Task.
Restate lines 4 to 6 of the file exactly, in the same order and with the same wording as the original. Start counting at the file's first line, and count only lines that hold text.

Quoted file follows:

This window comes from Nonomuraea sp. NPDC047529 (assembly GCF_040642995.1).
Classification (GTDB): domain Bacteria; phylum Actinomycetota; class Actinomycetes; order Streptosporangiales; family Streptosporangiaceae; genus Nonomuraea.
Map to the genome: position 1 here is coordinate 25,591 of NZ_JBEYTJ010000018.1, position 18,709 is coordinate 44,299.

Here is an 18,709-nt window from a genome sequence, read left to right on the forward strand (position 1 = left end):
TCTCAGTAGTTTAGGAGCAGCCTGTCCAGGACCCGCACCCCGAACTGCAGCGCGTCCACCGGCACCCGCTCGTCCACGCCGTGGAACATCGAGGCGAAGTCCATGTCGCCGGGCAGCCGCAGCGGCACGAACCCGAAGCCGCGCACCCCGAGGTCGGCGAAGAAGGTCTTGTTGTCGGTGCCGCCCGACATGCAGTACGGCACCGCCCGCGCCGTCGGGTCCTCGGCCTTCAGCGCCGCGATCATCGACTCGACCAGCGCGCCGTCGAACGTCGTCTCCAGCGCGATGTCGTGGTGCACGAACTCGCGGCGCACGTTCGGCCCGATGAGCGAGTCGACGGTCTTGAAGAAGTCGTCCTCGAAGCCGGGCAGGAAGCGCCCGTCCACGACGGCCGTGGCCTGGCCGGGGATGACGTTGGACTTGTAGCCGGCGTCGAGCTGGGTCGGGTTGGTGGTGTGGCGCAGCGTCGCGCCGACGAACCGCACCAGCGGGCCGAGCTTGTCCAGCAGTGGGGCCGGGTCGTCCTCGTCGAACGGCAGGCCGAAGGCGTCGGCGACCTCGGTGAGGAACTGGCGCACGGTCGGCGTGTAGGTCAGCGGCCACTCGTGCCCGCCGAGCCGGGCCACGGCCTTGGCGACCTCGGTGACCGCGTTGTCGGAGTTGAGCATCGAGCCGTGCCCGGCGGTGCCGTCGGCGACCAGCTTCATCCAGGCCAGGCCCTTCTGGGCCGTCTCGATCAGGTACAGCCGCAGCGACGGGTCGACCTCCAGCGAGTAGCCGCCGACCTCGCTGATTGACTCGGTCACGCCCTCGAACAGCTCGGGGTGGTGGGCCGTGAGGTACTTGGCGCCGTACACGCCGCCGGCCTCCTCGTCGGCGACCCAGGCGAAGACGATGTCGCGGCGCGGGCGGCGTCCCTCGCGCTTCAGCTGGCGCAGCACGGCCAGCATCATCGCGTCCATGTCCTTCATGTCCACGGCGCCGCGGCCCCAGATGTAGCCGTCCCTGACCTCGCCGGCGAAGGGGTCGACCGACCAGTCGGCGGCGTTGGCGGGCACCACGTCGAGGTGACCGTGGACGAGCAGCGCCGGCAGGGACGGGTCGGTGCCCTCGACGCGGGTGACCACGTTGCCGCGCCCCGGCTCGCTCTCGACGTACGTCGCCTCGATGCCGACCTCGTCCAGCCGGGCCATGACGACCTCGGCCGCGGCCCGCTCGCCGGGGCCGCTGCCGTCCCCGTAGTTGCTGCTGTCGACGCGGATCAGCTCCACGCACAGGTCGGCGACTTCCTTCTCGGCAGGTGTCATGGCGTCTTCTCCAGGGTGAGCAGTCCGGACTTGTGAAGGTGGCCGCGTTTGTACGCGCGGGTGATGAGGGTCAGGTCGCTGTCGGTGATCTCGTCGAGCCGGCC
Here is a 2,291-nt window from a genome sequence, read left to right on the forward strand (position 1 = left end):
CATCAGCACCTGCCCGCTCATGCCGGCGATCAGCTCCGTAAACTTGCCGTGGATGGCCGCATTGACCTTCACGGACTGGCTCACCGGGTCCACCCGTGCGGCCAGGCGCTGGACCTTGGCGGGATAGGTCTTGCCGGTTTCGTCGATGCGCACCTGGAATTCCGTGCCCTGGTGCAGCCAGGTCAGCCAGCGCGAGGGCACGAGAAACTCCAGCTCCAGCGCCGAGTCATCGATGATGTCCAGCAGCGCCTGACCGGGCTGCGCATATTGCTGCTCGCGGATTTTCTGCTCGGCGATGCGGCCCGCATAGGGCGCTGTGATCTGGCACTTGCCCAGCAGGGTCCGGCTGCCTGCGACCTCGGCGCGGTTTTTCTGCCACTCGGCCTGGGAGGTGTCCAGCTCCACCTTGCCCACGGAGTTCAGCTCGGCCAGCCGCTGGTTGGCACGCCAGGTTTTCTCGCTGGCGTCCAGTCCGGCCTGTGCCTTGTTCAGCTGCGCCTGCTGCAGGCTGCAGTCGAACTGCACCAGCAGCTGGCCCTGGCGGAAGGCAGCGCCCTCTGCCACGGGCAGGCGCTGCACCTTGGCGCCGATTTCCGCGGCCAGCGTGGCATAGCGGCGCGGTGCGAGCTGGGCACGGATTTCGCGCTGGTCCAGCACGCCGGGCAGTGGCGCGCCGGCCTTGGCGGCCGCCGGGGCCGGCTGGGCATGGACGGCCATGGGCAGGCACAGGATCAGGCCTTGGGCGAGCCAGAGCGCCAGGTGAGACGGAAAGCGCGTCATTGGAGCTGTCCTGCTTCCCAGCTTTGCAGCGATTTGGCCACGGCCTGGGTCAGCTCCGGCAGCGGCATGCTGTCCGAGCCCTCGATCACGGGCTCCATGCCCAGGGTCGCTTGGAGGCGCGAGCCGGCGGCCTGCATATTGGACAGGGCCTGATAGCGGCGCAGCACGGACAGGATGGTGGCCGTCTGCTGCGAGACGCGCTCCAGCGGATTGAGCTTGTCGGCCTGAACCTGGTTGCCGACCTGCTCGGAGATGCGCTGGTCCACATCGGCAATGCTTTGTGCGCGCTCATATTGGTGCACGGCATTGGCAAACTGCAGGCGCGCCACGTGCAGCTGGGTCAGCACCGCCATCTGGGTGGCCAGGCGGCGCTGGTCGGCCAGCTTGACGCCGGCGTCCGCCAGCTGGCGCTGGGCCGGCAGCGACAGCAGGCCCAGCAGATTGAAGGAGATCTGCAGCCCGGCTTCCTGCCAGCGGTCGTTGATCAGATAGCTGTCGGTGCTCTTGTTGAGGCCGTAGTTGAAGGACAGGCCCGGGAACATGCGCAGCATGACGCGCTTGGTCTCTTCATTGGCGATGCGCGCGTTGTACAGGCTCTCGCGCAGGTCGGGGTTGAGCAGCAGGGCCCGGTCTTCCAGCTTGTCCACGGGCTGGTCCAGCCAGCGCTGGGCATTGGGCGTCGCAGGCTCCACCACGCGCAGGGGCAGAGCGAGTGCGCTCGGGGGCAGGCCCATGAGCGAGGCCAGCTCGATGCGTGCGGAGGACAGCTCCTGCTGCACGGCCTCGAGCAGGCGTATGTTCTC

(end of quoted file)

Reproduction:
Here is an 18,709-nt window from a genome sequence, read left to right on the forward strand (position 1 = left end):
TCTCAGTAGTTTAGGAGCAGCCTGTCCAGGACCCGCACCCCGAACTGCAGCGCGTCCACCGGCACCCGCTCGTCCACGCCGTGGAACATCGAGGCGAAGTCCATGTCGCCGGGCAGCCGCAGCGGCACGAACCCGAAGCCGCGCACCCCGAGGTCGGCGAAGAAGGTCTTGTTGTCGGTGCCGCCCGACATGCAGTACGGCACCGCCCGCGCCGTCGGGTCCTCGGCCTTCAGCGCCGCGATCATCGACTCGACCAGCGCGCCGTCGAACGTCGTCTCCAGCGCGATGTCGTGGTGCACGAACTCGCGGCGCACGTTCGGCCCGATGAGCGAGTCGACGGTCTTGAAGAAGTCGTCCTCGAAGCCGGGCAGGAAGCGCCCGTCCACGACGGCCGTGGCCTGGCCGGGGATGACGTTGGACTTGTAGCCGGCGTCGAGCTGGGTCGGGTTGGTGGTGTGGCGCAGCGTCGCGCCGACGAACCGCACCAGCGGGCCGAGCTTGTCCAGCAGTGGGGCCGGGTCGTCCTCGTCGAACGGCAGGCCGAAGGCGTCGGCGACCTCGGTGAGGAACTGGCGCACGGTCGGCGTGTAGGTCAGCGGCCACTCGTGCCCGCCGAGCCGGGCCACGGCCTTGGCGACCTCGGTGACCGCGTTGTCGGAGTTGAGCATCGAGCCGTGCCCGGCGGTGCCGTCGGCGACCAGCTTCATCCAGGCCAGGCCCTTCTGGGCCGTCTCGATCAGGTACAGCCGCAGCGACGGGTCGACCTCCAGCGAGTAGCCGCCGACCTCGCTGATTGACTCGGTCACGCCCTCGAACAGCTCGGGGTGGTGGGCCGTGAGGTACTTGGCGCCGTACACGCCGCCGGCCTCCTCGTCGGCGACCCAGGCGAAGACGATGTCGCGGCGCGGGCGGCGTCCCTCGCGCTTCAGCTGGCGCAGCACGGCCAGCATCATCGCGTCCATGTCCTTCATGTCCACGGCGCCGCGGCCCCAGATGTAGCCGTCCCTGACCTCGCCGGCGAAGGGGTCGACCGACCAGTCGGCGGCGTTGGCGGGCACCACGTCGAGGTGACCGTGGACGAGCAGCGCCGGCAGGGACGGGTCGGTGCCCTCGACGCGGGTGACCACGTTGCCGCGCCCCGGCTCGCTCTCGACGTACGTCGCCTCGATGCCGACCTCGTCCAGCCGGGCCATGACGACCTCGGCCGCGGCCCGCTCGCCGGGGCCGCTGCCGTCCCCGTAGTTGCTGCTGTCGACGCGGATCAGCTCCACGCACAGGTCGGCGACTTCCTTCTCGGCAGGTGTCATGGCGTCTTCTCCAGGGTGAGCAGTCCGGACTTGTGAAGGTGGCCGCGTTTGTACGCGCGGGTGATGAGGGTCAGGTCGCTGTCGGTGATCTCGTCGAGCCGGCC
Here is a 2,291-nt window from a genome sequence, read left to right on the forward strand (position 1 = left end):